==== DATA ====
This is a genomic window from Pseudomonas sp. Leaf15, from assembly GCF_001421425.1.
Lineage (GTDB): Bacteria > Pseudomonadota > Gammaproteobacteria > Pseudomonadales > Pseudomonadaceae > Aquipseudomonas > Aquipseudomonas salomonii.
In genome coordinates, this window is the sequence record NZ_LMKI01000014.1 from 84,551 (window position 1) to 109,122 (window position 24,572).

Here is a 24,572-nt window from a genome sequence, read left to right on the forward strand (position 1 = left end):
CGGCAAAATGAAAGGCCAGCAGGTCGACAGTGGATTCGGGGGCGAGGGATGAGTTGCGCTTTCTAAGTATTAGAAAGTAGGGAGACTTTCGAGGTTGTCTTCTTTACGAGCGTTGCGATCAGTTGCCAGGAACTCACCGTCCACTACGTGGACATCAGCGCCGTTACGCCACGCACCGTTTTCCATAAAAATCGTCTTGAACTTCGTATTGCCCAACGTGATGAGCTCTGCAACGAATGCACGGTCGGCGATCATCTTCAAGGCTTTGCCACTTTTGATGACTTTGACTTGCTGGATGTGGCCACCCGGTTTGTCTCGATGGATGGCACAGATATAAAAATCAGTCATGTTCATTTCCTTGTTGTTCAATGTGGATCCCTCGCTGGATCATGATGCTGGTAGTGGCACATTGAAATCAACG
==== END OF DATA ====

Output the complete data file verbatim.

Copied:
This is a genomic window from Pseudomonas sp. Leaf15, from assembly GCF_001421425.1.
Lineage (GTDB): Bacteria > Pseudomonadota > Gammaproteobacteria > Pseudomonadales > Pseudomonadaceae > Aquipseudomonas > Aquipseudomonas salomonii.
In genome coordinates, this window is the sequence record NZ_LMKI01000014.1 from 84,551 (window position 1) to 109,122 (window position 24,572).

Here is a 24,572-nt window from a genome sequence, read left to right on the forward strand (position 1 = left end):
CGGCAAAATGAAAGGCCAGCAGGTCGACAGTGGATTCGGGGGCGAGGGATGAGTTGCGCTTTCTAAGTATTAGAAAGTAGGGAGACTTTCGAGGTTGTCTTCTTTACGAGCGTTGCGATCAGTTGCCAGGAACTCACCGTCCACTACGTGGACATCAGCGCCGTTACGCCACGCACCGTTTTCCATAAAAATCGTCTTGAACTTCGTATTGCCCAACGTGATGAGCTCTGCAACGAATGCACGGTCGGCGATCATCTTCAAGGCTTTGCCACTTTTGATGACTTTGACTTGCTGGATGTGGCCACCCGGTTTGTCTCGATGGATGGCACAGATATAAAAATCAGTCATGTTCATTTCCTTGTTGTTCAATGTGGATCCCTCGCTGGATCATGATGCTGGTAGTGGCACATTGAAATCAACG